- PI3 K:
Phosphatidylinositol-3 phosphate kinase
The mechanisms that regulate basal T cell size and metabolic activity are uncertain. Since the phosphatidylinositol-3 phosphate kinase (PI3 K) and Akt (PKB) pathway has been shown in model organisms to regulate both cell size and metabolism, we generated transgenic mice expressing a constitutively active form of Akt (myristoylated Akt, mAkt) in T cells. Naive transgenic T cells were enlarged and had increased rates of glycolysis compared to control T cells. In addition, mAkt transgenic T cells resisted death-by-neglect upon in vitro culture. Upon activation, mAkt-transgenic T cells were less dependent than control cells on costimulation through CD28 and could both grow rapidly and secrete cytokines in the absence of CD28 ligation. In addition, transgenic expression of mAkt led to the accumulation of CD4 T cells and B cells with age. Many aged mAkt-transgenic mice also developed autoimmunity with immunoglobulin deposits on kidney glomeruli and displayed increased incidence of lymphoma. Together, these data show that Akt activation is sufficient to increase basal T cell size and metabolism. Enhancement of T cell metabolism by Akt and more rapid CD28-independent T cell growth may contribute to the accumulation of excess immune cells and the development of lymphoma and autoimmunity.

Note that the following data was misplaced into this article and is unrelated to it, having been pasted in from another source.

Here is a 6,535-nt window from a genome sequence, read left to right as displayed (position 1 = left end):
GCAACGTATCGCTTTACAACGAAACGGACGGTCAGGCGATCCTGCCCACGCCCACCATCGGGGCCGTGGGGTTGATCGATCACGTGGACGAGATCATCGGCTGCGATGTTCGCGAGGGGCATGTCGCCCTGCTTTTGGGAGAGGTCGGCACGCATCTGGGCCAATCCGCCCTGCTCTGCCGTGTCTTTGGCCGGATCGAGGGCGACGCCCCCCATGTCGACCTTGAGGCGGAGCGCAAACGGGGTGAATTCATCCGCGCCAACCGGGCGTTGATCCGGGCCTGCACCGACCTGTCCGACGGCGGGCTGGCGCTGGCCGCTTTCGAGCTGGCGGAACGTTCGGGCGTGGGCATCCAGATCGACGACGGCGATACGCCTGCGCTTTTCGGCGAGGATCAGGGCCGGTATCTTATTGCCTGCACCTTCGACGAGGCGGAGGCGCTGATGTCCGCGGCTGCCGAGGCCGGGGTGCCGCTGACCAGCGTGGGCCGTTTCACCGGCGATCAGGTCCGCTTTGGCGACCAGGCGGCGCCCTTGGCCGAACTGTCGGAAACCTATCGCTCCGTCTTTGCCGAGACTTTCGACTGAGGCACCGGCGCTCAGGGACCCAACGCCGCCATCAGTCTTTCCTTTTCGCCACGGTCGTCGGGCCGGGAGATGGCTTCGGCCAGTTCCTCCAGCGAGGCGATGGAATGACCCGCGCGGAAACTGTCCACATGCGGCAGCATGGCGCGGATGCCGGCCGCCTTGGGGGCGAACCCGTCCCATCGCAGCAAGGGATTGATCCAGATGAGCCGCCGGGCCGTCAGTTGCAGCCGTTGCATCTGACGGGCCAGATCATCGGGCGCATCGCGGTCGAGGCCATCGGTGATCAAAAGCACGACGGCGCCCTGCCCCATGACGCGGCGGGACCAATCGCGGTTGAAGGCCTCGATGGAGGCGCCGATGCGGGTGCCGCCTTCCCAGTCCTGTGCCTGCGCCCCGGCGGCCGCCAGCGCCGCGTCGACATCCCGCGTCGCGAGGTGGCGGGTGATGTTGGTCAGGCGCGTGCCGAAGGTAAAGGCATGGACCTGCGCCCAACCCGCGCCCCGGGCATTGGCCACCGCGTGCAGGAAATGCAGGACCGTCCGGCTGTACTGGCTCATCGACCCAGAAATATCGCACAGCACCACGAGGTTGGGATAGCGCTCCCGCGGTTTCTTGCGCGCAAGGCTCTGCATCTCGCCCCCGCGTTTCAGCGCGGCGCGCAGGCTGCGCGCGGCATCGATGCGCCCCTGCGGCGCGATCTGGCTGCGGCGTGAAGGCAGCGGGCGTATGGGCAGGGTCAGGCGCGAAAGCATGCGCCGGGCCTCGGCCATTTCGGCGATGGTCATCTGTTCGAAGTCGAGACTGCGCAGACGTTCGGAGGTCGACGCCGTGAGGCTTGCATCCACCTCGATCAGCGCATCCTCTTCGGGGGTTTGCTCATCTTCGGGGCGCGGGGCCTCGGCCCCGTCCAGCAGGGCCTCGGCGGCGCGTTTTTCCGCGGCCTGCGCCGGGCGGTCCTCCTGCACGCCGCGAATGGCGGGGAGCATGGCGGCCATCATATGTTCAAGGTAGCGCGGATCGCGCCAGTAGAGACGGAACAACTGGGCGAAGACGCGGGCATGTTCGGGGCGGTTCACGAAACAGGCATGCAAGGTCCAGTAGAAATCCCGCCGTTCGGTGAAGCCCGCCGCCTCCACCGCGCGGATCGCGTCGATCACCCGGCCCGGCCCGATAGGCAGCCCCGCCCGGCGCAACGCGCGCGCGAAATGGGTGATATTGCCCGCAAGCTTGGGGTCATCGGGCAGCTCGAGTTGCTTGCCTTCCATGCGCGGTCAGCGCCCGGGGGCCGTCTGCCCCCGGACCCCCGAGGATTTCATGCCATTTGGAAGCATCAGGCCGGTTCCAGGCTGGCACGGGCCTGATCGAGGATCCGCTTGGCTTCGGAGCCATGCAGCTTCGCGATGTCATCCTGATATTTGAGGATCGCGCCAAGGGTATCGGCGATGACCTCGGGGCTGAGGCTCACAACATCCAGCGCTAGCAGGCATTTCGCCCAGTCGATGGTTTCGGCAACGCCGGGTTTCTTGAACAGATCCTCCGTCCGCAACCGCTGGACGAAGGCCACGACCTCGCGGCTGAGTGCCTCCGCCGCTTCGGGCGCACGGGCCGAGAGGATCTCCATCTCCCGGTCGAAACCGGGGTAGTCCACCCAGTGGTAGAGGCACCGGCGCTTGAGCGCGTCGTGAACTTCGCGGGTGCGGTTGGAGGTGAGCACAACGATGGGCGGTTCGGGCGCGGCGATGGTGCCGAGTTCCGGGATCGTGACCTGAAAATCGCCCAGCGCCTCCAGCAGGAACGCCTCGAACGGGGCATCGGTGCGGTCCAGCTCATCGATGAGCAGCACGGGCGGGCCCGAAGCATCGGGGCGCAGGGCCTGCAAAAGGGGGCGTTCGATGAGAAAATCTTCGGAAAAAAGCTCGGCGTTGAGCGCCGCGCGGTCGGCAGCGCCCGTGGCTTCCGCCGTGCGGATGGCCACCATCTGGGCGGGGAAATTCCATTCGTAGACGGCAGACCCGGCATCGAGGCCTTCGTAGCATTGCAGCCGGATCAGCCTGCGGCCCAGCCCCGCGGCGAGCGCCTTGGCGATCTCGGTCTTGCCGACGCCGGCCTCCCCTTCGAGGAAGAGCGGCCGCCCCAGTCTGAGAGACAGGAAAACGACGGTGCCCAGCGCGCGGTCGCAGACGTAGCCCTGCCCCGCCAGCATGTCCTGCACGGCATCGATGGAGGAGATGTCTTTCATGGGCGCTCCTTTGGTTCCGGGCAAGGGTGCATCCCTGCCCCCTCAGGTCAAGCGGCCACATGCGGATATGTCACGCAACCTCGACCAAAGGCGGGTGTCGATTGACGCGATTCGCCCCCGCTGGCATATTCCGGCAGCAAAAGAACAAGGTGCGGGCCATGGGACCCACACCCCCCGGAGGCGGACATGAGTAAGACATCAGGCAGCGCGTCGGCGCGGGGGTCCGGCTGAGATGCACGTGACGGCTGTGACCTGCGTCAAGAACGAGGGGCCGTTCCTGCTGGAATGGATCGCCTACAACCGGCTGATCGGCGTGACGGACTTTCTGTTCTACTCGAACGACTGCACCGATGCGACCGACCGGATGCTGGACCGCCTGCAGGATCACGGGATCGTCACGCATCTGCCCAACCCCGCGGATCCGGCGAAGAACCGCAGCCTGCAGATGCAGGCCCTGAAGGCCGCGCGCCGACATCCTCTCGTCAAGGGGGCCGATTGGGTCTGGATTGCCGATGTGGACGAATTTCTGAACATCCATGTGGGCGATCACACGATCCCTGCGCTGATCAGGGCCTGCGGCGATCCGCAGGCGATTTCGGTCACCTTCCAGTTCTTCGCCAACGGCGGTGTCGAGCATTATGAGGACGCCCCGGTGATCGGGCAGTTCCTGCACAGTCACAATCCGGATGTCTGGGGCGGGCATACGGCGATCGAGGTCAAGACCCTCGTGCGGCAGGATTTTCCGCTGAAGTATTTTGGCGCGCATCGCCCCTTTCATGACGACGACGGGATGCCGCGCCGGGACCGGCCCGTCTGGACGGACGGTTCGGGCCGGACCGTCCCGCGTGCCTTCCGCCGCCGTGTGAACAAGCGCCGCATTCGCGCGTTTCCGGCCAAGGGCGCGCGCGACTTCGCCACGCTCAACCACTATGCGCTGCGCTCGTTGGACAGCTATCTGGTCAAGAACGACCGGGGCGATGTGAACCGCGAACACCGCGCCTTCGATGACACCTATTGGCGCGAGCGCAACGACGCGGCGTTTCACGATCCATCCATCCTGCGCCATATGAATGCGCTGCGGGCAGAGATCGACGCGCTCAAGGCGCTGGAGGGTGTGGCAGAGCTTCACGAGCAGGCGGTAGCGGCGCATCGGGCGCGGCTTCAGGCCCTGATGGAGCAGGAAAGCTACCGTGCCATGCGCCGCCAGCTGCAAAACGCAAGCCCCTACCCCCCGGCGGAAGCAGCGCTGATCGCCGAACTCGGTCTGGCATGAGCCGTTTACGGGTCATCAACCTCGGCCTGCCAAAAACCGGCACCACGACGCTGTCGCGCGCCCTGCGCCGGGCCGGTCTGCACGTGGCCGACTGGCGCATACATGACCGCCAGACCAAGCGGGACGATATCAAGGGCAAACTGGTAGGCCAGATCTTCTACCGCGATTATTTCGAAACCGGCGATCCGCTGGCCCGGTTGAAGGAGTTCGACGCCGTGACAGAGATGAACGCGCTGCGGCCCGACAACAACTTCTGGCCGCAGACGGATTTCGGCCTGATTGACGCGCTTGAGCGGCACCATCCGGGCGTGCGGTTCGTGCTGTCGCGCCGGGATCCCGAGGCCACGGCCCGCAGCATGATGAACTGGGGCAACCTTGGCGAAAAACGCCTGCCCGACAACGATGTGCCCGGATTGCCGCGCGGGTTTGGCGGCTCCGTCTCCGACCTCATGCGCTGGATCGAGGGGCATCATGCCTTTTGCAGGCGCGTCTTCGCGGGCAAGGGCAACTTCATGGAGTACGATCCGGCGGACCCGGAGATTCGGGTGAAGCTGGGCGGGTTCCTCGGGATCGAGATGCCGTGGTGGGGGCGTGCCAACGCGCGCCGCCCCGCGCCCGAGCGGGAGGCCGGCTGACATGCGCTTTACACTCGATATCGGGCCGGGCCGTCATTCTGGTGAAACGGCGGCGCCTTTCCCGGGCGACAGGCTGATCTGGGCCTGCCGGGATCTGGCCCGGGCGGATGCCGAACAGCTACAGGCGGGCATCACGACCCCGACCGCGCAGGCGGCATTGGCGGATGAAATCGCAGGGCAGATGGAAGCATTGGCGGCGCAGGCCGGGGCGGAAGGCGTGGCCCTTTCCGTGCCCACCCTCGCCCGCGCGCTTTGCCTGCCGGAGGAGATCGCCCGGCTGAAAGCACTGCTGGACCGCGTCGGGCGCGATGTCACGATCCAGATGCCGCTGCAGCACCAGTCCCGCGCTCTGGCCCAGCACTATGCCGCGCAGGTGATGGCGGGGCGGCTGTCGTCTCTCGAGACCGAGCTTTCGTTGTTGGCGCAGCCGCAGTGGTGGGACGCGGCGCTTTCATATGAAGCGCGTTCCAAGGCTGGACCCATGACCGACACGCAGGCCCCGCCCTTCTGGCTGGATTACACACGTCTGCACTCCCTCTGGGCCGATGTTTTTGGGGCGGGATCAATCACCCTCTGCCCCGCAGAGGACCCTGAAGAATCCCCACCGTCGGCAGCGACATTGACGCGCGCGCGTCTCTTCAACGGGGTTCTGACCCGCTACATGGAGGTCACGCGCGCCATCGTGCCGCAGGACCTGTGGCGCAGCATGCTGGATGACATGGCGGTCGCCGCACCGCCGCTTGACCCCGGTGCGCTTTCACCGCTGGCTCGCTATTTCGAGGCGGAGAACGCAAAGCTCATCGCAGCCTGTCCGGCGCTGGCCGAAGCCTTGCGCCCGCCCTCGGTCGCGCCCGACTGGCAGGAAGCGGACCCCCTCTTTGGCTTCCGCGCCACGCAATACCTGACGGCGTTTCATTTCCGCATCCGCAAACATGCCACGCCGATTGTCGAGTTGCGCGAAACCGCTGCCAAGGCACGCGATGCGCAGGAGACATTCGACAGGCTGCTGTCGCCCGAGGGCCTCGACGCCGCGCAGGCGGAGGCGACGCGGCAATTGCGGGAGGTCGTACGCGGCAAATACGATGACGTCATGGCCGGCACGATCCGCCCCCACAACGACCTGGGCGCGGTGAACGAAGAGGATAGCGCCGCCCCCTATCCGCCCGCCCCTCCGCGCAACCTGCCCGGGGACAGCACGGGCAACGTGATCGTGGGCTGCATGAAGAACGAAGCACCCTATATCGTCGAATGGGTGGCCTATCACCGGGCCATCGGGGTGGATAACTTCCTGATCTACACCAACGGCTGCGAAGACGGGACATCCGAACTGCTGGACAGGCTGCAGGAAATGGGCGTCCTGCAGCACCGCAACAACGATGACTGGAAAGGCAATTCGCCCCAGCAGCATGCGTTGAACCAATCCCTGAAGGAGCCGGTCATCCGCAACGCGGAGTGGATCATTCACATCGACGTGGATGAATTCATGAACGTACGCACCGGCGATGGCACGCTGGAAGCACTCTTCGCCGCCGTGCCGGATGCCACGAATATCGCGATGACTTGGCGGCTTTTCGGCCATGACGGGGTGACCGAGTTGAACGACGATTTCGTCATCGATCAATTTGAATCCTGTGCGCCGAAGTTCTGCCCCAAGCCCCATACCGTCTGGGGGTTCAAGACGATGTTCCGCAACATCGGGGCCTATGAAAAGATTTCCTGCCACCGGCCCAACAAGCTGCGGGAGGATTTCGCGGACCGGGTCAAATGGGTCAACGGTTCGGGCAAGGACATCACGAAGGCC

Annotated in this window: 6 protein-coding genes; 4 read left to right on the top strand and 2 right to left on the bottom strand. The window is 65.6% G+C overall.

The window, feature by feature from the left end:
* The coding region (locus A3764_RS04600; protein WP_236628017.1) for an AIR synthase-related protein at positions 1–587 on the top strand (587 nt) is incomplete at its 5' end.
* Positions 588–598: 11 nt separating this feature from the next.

To allow proper development and to maintain proper tissue homeostasis, it is important that cell growth and proliferation be balanced with cell death. If lymphocyte growth and proliferation are allowed to proceed in excess, oncogenesis 1 or autoimmunity can occur 2. In contrast, if too much apoptosis occurs, degenerative or immunodeficiency disease may arise 3–5. To regulate this balance, tissue-specific growth factors are required to provide cell survival and growth signals 6. In the absence of growth factors, cells from multicellular organisms undergo death-by-neglect, while excess growth factors can promote cell growth and subsequent proliferation. For T cells, growth factors that regulate cell survival and growth vary depending on developmental and activation state. Resting T cells require signals from the T cell receptor (TCR) or the interleukin-7 receptor (IL-7R) to prevent death-by-neglect both in vivo and in vitro7–10. During T cell activation, signals from the TCR and the costimulatory molecule CD28 are requiredto stimulate maximal cell survival and proliferation 11. If costimulation through CD28 is not available, TCR signals fail to lead to significant cell proliferation and can instead lead tocell death 12–16.